II

Respondent questions our power to entertain petitioner's motion to vacate, suggesting that the limitations on the judicial power conferred by Article III, see U.S. Const., Art. III, § 1, "may, at least in some cases, prohibit an act of vacatur when no live dispute exists due to a settlement that has rendered a case moot." Brief for Respondent 21 (emphasis in original).

The statute that supplies the power of vacatur provides:

"The Supreme Court or any other court of appellate jurisdiction may affirm, modify, vacate, set aside or reverse any judgment, decree, or order of a court lawfully brought before it for review, and may remand the cause and direct the entry of such appropriate judgment, decree, or order, or require such further proceedings to be had as may be just under the circumstances." 28 U.S.C. § 2106.

Of course no statute could authorize a federal court to decide the merits of a legal question not posed in an Article III case or controversy. For that purpose, a case must exist at all the stages of appellate review. Preiser v. Newkirk, 422 U.S. 395, 401, 95 S.Ct. 2330, 2334, 45 L.Ed.2d 272 (1975); Mills v. Green, 159 U.S. 651, 653, 16 S.Ct. 132, 133, 40 L.Ed. 293 (1895). But reason and authority refute the quite different notion that a federal appellate court may not take any action with regard to a piece of litigation once it has been determined that the requirements of Article III no longer are (or indeed never were) met. That proposition is contradicted whenever an appellate court holds that a district court lacked Article III jurisdiction in the first instance, vacates the decision, and remands with directions to dismiss. In cases that become moot while awaiting review, respondent's logic would hold the Court powerless to award costs, e.g., Heitmuller v. Stokes, 256 U.S. 359, 362-363, 41 S.Ct. 522, 523-524, 65 L.Ed. 990 (1921), or even to enter an order of dismissal.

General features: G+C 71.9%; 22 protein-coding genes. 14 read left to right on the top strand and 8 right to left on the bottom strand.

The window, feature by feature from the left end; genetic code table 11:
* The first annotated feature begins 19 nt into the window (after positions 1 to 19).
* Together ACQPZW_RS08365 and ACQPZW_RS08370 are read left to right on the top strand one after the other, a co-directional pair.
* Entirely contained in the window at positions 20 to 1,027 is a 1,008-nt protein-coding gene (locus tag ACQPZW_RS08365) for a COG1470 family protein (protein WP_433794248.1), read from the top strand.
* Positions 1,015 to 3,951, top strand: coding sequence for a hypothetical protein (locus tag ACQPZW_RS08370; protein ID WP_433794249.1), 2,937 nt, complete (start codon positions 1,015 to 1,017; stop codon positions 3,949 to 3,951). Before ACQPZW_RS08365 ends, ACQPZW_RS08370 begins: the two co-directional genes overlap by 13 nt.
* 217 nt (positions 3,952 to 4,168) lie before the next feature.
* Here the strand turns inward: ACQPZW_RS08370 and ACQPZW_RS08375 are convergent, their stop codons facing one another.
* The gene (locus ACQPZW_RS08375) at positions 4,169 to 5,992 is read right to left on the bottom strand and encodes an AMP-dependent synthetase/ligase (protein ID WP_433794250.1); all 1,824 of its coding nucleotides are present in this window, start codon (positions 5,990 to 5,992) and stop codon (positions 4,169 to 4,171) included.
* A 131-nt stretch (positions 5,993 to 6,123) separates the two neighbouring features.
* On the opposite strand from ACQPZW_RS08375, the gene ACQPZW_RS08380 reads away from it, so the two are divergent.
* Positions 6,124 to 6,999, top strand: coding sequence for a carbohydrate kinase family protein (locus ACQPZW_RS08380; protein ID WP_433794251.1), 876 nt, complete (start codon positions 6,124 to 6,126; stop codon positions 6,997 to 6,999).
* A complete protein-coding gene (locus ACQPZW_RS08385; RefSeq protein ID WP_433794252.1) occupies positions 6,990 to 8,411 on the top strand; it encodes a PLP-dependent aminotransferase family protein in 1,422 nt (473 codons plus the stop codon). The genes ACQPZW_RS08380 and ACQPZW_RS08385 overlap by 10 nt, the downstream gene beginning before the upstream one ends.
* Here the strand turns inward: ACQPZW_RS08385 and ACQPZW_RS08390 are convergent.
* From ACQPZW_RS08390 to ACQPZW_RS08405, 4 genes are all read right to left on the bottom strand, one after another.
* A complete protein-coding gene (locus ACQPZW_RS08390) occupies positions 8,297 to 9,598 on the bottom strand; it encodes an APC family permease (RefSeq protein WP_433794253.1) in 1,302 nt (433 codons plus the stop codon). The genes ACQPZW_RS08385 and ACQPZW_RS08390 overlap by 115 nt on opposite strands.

Article III does not prescribe such paralysis. "If a judgment has become moot [while awaiting review], this Court may not consider its merits, but may make such disposition of the whole case as justice may require." Walling v. Reuter Co., 321 U.S. 671, 677, 64 S.Ct. 826, 829, 88 L.Ed. 1001 (1944). As with other matters of judicial administration and practice "reasonably ancillary to the primary, dispute-deciding function" of the federal courts, Chandler v. Judicial Council of Tenth Circuit, 398 U.S. 74, 111, 90 S.Ct. 1648, 1667, 26 L.Ed.2d 100 (1970) (Harlan, J., concurring in denial of writ), Congress may authorize us to enter orders necessary and appropriate to the final disposition of a suit that is before us for review. See Mistretta v. United States, 488 U.S. 361, 389-390, 109 S.Ct. 647, 663-664, 102 L.Ed.2d 714 (1989); see also id., at 417, 109 S.Ct., at 678 (SCALIA, J., dissenting).